Haiku summary

Amazon.com Amazon.com Review (ISBN 015626224X, Paperback)

What was a nice Eton boy like Eric Blair doing in scummy slums instead of being upwardly mobile at Oxford or Cambridge? Living Down and Out in Paris and London, repudiating respectable imperialist society, and reinventing himself as George Orwell. His 1933 debut book (ostensibly a novel, but overwhelmingly autobiographical) was rejected by that elitist publisher T.S. Eliot, perhaps because its close-up portrait of lowlife was too pungent for comfort.

In Paris, Orwell lived in verminous rooms and washed dishes at the overpriced "Hotel X," in a remarkably filthy, 110-degree kitchen. He met "eccentric people--people who have fallen into solitary, half-mad grooves of life and given up trying to be normal or decent." Though Orwell's tone is that of an outraged reformer, it's surprising how entertaining many of his adventures are: gnawing poverty only enlivens the imagination, and the wild characters he met often swindled each other and themselves. The wackiest tale involves a miser who ate cats, wore newspapers for underwear, invested 6,000 francs in cocaine, and hid it in a face-powder tin when the cops raided. They had to free him, because the apparently controlled substance turned out to be face powder instead of cocaine.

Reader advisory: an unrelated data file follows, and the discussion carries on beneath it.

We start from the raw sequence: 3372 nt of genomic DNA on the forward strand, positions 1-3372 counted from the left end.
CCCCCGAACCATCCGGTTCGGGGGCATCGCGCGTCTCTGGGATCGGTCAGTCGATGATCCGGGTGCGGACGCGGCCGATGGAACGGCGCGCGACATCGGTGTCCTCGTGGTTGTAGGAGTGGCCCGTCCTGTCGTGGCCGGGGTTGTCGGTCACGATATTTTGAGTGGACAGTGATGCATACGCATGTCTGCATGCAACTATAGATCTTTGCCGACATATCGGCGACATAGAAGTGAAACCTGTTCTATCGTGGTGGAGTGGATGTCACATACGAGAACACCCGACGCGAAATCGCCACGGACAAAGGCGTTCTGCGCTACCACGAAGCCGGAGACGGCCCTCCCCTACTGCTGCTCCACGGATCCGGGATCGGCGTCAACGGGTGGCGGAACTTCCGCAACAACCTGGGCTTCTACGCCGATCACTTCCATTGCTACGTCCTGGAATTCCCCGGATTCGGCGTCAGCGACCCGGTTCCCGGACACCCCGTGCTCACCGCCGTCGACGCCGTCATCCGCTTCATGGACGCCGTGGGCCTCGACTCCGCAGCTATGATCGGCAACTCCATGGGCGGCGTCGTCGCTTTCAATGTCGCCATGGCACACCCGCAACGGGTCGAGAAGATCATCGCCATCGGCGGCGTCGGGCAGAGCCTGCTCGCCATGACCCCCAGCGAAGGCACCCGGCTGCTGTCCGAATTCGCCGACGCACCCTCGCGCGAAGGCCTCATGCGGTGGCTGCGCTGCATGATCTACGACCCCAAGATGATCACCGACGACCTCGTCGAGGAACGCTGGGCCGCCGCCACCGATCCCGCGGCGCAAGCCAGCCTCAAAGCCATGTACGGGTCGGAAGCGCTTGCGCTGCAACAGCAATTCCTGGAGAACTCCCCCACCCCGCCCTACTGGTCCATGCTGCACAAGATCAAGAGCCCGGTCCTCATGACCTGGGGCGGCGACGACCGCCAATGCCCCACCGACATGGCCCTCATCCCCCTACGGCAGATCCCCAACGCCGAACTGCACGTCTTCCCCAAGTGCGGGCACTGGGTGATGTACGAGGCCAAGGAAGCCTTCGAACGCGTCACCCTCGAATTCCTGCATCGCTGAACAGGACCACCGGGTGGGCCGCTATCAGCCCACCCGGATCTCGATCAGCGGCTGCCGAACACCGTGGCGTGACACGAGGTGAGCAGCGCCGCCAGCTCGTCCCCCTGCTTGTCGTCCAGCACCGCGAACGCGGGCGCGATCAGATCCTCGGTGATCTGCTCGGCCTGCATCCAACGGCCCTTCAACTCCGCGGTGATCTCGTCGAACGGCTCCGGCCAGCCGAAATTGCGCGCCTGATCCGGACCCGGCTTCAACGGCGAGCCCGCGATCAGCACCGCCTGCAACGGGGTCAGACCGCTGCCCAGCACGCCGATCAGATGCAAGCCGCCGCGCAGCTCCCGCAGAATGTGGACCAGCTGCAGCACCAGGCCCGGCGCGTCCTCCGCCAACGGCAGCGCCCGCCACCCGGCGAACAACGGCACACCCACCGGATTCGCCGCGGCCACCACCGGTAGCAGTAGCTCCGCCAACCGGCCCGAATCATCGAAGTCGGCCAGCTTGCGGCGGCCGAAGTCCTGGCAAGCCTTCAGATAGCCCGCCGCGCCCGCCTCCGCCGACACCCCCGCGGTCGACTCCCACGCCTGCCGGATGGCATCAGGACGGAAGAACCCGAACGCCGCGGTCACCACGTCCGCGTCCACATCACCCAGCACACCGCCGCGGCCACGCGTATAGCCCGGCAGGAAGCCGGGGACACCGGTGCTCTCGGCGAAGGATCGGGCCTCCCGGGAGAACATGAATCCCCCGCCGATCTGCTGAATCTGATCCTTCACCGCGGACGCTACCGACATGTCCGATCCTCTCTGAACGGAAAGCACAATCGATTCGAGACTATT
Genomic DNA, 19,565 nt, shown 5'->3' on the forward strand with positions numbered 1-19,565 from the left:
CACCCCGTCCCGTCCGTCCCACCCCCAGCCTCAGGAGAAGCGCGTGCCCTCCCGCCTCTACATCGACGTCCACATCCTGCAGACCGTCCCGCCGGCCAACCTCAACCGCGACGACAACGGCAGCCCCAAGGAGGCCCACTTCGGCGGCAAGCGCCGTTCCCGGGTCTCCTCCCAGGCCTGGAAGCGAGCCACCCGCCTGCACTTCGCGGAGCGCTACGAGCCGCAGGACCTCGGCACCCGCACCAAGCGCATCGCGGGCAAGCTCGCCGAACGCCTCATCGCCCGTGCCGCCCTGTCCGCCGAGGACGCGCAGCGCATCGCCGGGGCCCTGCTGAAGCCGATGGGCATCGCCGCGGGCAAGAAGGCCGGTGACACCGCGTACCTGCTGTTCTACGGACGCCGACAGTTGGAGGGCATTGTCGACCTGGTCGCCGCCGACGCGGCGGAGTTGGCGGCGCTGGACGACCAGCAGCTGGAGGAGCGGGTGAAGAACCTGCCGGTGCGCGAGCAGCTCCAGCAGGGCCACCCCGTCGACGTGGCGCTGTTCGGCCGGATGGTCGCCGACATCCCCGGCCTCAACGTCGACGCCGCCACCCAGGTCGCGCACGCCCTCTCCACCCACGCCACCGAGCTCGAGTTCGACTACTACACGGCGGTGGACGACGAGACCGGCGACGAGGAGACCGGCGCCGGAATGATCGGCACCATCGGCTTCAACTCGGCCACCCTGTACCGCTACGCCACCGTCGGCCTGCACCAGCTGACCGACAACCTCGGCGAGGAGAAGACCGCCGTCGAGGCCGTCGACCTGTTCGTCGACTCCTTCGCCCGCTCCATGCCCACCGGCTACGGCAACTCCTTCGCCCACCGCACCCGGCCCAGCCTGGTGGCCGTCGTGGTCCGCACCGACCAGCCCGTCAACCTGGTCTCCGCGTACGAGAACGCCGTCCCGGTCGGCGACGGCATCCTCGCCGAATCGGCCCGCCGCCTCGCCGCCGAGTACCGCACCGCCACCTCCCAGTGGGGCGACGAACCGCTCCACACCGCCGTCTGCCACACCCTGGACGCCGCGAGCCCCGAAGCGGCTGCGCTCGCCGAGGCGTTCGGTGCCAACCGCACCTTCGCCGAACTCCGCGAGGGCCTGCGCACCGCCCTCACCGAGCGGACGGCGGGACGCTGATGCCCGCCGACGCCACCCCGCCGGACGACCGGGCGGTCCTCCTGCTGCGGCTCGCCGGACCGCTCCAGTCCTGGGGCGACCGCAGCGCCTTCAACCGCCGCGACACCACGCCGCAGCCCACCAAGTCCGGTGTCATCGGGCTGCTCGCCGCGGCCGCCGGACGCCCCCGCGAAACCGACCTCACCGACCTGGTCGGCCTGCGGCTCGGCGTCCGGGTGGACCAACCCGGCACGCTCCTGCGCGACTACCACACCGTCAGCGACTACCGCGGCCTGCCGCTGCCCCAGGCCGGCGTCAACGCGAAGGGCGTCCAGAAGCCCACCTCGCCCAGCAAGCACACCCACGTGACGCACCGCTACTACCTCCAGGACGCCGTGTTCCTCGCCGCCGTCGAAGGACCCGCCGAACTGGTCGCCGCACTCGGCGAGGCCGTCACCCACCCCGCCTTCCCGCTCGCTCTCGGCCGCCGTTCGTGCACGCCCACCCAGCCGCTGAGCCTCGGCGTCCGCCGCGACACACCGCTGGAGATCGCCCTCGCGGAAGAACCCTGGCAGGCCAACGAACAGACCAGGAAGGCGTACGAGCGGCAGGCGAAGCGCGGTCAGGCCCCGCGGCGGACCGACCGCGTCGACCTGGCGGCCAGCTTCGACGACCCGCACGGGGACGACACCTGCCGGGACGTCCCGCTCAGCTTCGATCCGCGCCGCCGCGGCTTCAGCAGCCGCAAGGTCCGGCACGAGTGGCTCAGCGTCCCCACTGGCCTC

In London, Orwell studied begging with a crippled expert named Bozo, a great storyteller and philosopher. Orwell devotes a chapter to the fine points of London guttersnipe slang. Years later, he would put his lexical bent to work by inventing Newspeak, and draw on his down-and-out experience to evoke the plight of the Proles in 1984. Though marred by hints of unexamined anti-Semitism, Orwell's debut remains, as The Nation put it, "the most lucid portrait of poverty in the English language." --Tim Appelo

(retrieved from Amazon Mon, 30 Sep 2013 13:34:38 -0400)

(see all 8 descriptions)

The adventures of a broke British writer as he works as a dishwasher in Paris and stays in homeless shelters in London.

(summary from another edition)

» see all 8 descriptions